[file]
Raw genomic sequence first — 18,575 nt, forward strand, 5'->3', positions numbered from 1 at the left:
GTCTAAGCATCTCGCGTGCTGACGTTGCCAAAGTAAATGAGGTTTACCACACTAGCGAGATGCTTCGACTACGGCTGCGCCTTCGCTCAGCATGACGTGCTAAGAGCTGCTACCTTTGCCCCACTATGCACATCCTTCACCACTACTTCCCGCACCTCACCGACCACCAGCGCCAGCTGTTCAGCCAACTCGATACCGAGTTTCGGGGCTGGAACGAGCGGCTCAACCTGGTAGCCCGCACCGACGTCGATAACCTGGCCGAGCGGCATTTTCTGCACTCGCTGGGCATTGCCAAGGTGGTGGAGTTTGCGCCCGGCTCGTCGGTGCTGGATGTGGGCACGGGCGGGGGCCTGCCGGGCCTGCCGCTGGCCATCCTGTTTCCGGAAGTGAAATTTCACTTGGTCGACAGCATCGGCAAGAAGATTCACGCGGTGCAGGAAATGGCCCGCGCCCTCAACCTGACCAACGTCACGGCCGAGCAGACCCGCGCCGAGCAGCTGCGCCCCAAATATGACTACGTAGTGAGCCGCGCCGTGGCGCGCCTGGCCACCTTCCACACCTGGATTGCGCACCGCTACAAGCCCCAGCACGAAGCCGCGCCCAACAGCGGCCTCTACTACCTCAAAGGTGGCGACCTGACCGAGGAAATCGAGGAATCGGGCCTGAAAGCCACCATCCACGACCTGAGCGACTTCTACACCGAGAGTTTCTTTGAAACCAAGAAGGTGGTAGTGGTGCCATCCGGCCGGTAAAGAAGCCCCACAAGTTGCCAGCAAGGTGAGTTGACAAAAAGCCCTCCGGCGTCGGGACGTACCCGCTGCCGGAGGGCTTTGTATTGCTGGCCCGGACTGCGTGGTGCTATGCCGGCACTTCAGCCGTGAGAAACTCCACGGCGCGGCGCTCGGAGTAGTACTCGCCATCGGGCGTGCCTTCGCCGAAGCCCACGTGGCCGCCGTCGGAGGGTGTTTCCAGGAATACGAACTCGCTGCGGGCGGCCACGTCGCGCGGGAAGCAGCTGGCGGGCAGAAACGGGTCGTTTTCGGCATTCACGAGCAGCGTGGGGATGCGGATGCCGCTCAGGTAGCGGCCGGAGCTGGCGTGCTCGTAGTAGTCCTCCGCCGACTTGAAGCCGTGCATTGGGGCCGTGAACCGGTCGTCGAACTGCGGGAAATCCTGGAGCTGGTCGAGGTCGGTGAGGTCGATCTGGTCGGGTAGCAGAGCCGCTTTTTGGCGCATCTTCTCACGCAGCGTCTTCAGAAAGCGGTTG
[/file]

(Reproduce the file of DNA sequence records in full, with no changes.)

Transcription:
Raw genomic sequence first — 18,575 nt, forward strand, 5'->3', positions numbered from 1 at the left:
GTCTAAGCATCTCGCGTGCTGACGTTGCCAAAGTAAATGAGGTTTACCACACTAGCGAGATGCTTCGACTACGGCTGCGCCTTCGCTCAGCATGACGTGCTAAGAGCTGCTACCTTTGCCCCACTATGCACATCCTTCACCACTACTTCCCGCACCTCACCGACCACCAGCGCCAGCTGTTCAGCCAACTCGATACCGAGTTTCGGGGCTGGAACGAGCGGCTCAACCTGGTAGCCCGCACCGACGTCGATAACCTGGCCGAGCGGCATTTTCTGCACTCGCTGGGCATTGCCAAGGTGGTGGAGTTTGCGCCCGGCTCGTCGGTGCTGGATGTGGGCACGGGCGGGGGCCTGCCGGGCCTGCCGCTGGCCATCCTGTTTCCGGAAGTGAAATTTCACTTGGTCGACAGCATCGGCAAGAAGATTCACGCGGTGCAGGAAATGGCCCGCGCCCTCAACCTGACCAACGTCACGGCCGAGCAGACCCGCGCCGAGCAGCTGCGCCCCAAATATGACTACGTAGTGAGCCGCGCCGTGGCGCGCCTGGCCACCTTCCACACCTGGATTGCGCACCGCTACAAGCCCCAGCACGAAGCCGCGCCCAACAGCGGCCTCTACTACCTCAAAGGTGGCGACCTGACCGAGGAAATCGAGGAATCGGGCCTGAAAGCCACCATCCACGACCTGAGCGACTTCTACACCGAGAGTTTCTTTGAAACCAAGAAGGTGGTAGTGGTGCCATCCGGCCGGTAAAGAAGCCCCACAAGTTGCCAGCAAGGTGAGTTGACAAAAAGCCCTCCGGCGTCGGGACGTACCCGCTGCCGGAGGGCTTTGTATTGCTGGCCCGGACTGCGTGGTGCTATGCCGGCACTTCAGCCGTGAGAAACTCCACGGCGCGGCGCTCGGAGTAGTACTCGCCATCGGGCGTGCCTTCGCCGAAGCCCACGTGGCCGCCGTCGGAGGGTGTTTCCAGGAATACGAACTCGCTGCGGGCGGCCACGTCGCGCGGGAAGCAGCTGGCGGGCAGAAACGGGTCGTTTTCGGCATTCACGAGCAGCGTGGGGATGCGGATGCCGCTCAGGTAGCGGCCGGAGCTGGCGTGCTCGTAGTAGTCCTCCGCCGACTTGAAGCCGTGCATTGGGGCCGTGAACCGGTCGTCGAACTGCGGGAAATCCTGGAGCTGGTCGAGGTCGGTGAGGTCGATCTGGTCGGGTAGCAGAGCCGCTTTTTGGCGCATCTTCTCACGCAGCGTCTTCAGAAAGCGGTTG